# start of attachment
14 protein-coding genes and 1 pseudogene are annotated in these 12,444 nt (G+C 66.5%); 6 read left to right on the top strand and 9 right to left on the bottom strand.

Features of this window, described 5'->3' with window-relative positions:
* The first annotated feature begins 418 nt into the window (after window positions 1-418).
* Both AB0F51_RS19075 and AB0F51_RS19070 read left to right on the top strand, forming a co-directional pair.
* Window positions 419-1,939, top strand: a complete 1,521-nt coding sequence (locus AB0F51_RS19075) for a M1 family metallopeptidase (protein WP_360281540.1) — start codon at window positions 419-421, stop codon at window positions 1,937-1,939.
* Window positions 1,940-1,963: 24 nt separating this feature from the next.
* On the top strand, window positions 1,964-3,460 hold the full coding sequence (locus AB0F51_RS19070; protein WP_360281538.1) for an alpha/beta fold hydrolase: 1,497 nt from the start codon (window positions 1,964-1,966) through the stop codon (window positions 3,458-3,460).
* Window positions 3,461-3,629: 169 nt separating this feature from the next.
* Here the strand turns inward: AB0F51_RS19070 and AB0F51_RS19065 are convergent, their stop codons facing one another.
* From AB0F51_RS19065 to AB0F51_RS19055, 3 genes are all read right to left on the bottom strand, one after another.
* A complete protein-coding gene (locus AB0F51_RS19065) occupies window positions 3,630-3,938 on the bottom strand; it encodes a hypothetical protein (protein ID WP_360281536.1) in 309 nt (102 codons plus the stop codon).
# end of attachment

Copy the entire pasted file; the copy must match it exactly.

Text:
14 protein-coding genes and 1 pseudogene are annotated in these 12,444 nt (G+C 66.5%); 6 read left to right on the top strand and 9 right to left on the bottom strand.

Features of this window, described 5'->3' with window-relative positions:
* The first annotated feature begins 418 nt into the window (after window positions 1-418).
* Both AB0F51_RS19075 and AB0F51_RS19070 read left to right on the top strand, forming a co-directional pair.
* Window positions 419-1,939, top strand: a complete 1,521-nt coding sequence (locus AB0F51_RS19075) for a M1 family metallopeptidase (protein WP_360281540.1) — start codon at window positions 419-421, stop codon at window positions 1,937-1,939.
* Window positions 1,940-1,963: 24 nt separating this feature from the next.
* On the top strand, window positions 1,964-3,460 hold the full coding sequence (locus AB0F51_RS19070; protein WP_360281538.1) for an alpha/beta fold hydrolase: 1,497 nt from the start codon (window positions 1,964-1,966) through the stop codon (window positions 3,458-3,460).
* Window positions 3,461-3,629: 169 nt separating this feature from the next.
* Here the strand turns inward: AB0F51_RS19070 and AB0F51_RS19065 are convergent, their stop codons facing one another.
* From AB0F51_RS19065 to AB0F51_RS19055, 3 genes are all read right to left on the bottom strand, one after another.
* A complete protein-coding gene (locus AB0F51_RS19065) occupies window positions 3,630-3,938 on the bottom strand; it encodes a hypothetical protein (protein ID WP_360281536.1) in 309 nt (102 codons plus the stop codon).